Sun Rises On Wireless Web Standards

Sun Microsystems officials announced their “unified”
wireless Web services platform Monday morning to a crowd of eager attendees.

Sun developed the Java 2 platform, micro edition (J2ME), last year as a
boiled down version of its J2EE framework for enterprise networks, putting
real-time Web services in the hands of corporations and online firms. The
wireless framework will conceivably allow customers using wireless digital
phones to do everything from watch TV to manage their databases.

Java specification request (JSR) #172 is the standard behind Sun’s new
wireless vision, and has the support of software giants like Borland , Research in Motion , Nokia , Motorola and Oracle .

The specification bundles Sun’s Forte for Java wireless kit and numerous
application program interfaces (APIs). APIs are building blocks, helping
developers write applications for specific operating systems to ensure

The Java community process (JCP) executive committee is expected to issue a
final ruling on the JSR in the summer of 2003.

Rich Green, Sun vice president and general manager of Java and extensible
markup language (XML) software, said companies are looking for an open and
robust technology to fall behind.

“Sun, in conjunction with the JCP program, is leading this effort to ensure
the industry will receive Web services standards in a timely fashion,” he
said. “The wireless consumer device market is, without question, an area
of development where significant opportunities lie for the developer.”

Until recently, Sun has been mum on its specific wireless Web services
vision, but experts believe that by the end of the day, that vision will be
more clearly defined. Standards for the J2ME have been around for nearly a
year and open the door to a host of applications in the wireless world
previously unknown.

At least initially, the Web service framework ruled by Microsoft Corp., .Net, has been winning the publicity battle in the Web
services war. Sun, on the other hand, has remained relatively low-key,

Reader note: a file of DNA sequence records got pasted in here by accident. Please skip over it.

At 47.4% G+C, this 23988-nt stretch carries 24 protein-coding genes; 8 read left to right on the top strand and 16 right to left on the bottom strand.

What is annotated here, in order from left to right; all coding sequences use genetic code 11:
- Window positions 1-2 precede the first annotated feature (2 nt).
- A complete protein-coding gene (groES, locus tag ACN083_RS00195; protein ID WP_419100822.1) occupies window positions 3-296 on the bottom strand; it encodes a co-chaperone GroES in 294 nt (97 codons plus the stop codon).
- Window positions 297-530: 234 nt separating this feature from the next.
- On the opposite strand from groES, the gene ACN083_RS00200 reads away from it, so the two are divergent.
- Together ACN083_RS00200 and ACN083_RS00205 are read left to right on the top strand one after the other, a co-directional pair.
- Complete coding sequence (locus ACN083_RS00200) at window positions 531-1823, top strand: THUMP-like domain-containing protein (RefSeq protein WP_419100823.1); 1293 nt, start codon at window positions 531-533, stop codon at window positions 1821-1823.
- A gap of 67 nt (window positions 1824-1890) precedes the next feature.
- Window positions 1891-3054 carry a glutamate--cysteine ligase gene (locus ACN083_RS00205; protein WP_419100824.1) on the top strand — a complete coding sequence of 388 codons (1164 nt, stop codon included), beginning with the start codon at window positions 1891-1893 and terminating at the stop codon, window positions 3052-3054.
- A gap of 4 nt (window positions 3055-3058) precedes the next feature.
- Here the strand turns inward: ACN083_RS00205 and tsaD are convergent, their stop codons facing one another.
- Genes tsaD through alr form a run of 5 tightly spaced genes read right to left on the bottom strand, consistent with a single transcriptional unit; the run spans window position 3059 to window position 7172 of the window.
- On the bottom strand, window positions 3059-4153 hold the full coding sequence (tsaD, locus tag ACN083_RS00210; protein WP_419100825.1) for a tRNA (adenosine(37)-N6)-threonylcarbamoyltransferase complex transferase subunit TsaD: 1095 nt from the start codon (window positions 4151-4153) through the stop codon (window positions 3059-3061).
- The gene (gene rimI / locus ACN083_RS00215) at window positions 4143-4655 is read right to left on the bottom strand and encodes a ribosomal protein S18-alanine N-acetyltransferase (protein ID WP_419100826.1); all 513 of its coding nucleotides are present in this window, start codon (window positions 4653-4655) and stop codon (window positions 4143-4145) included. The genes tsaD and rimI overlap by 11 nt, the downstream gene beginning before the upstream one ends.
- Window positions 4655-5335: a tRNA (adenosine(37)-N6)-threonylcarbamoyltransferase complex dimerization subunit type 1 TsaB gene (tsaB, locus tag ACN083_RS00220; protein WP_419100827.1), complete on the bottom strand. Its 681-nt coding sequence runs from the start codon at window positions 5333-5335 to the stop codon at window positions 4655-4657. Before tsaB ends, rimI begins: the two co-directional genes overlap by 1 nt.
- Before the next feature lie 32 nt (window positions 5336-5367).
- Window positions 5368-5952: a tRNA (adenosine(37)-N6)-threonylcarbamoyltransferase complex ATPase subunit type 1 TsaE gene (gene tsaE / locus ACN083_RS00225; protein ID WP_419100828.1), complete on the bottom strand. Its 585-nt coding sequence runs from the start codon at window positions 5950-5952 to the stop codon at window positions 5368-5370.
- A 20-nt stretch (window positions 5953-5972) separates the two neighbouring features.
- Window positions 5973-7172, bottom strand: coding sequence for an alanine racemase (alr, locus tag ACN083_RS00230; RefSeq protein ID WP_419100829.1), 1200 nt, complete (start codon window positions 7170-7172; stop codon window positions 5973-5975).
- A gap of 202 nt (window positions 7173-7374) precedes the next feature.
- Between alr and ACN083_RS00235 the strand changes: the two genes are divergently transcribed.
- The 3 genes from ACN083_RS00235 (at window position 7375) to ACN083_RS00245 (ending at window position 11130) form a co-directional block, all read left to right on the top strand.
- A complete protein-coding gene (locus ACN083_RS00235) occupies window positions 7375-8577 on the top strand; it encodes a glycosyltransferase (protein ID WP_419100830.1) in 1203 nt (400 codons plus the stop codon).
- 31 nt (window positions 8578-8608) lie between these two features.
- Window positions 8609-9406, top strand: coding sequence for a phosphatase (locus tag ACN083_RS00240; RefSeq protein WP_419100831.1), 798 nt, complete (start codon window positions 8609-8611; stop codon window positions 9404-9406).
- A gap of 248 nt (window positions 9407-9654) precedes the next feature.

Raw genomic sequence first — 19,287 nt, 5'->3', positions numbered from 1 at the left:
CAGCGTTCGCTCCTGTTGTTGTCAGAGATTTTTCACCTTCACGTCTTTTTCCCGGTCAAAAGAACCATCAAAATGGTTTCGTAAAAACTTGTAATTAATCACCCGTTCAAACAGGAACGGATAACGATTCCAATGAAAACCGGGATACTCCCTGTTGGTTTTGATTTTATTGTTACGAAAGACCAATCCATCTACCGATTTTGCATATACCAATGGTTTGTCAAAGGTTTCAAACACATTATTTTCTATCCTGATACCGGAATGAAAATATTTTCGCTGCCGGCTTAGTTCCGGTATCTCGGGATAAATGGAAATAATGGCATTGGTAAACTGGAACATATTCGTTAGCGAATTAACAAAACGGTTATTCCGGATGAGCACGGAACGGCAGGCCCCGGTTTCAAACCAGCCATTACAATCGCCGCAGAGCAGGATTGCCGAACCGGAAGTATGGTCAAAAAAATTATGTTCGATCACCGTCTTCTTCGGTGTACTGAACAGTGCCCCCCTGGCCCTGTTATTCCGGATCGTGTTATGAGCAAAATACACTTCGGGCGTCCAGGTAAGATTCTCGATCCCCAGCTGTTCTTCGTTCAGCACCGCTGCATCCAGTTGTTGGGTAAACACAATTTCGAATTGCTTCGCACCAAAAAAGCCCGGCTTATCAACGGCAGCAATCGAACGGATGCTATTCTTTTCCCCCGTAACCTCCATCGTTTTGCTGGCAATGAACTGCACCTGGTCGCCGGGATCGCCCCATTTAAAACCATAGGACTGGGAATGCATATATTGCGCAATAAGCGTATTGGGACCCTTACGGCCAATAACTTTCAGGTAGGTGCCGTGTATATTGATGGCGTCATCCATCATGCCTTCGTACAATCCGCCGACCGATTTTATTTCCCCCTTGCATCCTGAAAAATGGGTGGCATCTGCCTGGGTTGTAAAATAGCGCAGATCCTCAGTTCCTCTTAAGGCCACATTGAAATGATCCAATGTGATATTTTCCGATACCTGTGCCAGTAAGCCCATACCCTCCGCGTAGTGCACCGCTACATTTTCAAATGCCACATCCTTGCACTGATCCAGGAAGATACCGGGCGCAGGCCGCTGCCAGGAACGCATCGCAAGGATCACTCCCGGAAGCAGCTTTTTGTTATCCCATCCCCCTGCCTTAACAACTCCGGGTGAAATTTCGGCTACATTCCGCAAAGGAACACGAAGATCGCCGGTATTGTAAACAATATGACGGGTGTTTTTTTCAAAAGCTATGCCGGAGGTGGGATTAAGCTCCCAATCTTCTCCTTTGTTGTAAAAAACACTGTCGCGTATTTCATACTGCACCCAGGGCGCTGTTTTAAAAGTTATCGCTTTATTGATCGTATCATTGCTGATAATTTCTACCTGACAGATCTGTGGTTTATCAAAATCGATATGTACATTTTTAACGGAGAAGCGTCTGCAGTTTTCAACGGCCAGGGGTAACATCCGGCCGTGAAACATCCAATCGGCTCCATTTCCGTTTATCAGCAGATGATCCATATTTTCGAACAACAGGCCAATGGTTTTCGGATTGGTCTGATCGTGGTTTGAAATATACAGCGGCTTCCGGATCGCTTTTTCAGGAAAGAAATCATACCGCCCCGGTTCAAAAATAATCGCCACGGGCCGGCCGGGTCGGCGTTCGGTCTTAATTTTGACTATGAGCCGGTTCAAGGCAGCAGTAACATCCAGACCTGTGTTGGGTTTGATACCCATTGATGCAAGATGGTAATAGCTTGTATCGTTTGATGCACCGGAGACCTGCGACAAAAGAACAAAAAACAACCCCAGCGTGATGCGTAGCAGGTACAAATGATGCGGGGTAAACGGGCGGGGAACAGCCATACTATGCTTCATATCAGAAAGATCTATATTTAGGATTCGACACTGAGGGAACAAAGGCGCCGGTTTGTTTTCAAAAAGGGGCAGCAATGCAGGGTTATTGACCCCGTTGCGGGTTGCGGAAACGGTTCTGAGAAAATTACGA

building consensus within the J2EE community.

But, as the popularity of Web services reaches critical mass, the need for
a “coming out” party was needed.

According to a report by analysts at IDC, Web services will become a
multi-billion industry within the next 10 years. According to the report,
“IDC believes how services firms position themselves for Web services today
will significantly affect their long-term ability to capitalize on this
market opportunity.
Patricia Sueltz, Sun software systems group executive vice president, said
its a combination of good technology and open standards that make J2EE and
J2ME a hit with developers.

“Java technology has established itself as the platform of choice for
developing Web services through a combination of platform independence,
open XML based interfaces, an inherently secure architecture, and a
collaborative community-based process for expanding the technology to
address new needs and markets,” she said.

To date, a wireless phone’s programs and functions were limited to what the
carrier thought people wanted. Now, corporations can marry up their own
universal description, discovery and integration (UDDI) libraries with
wireless phones to provide a host of applications.

Nextel Communications , took the first shot of the day,
announcing early Monday the launch of its mobile application manager, which
lets Nextel customers manage and distribute their own Web service tools.

Also announced Monday was Motorola’s download server for enterprise, a
similar Java-based wireless Web service to Nextel’s product.

Mike Bordelon, Motorola Internet software and content group corporate vice
president and general manager, said the new download server for wireless
phones is the next stage in evolution for Motorola’s existing phone

“The launch of the J2ME Download Server by Motorola showcases our
commitment to creating an expansive J2ME application library, as well as
the products that will support them,” he said. “With the launch of this
server, Motorola can build on the strengths of its past commercial
deployments and its existing infrastructure to support the largest number
of active users in North America.”

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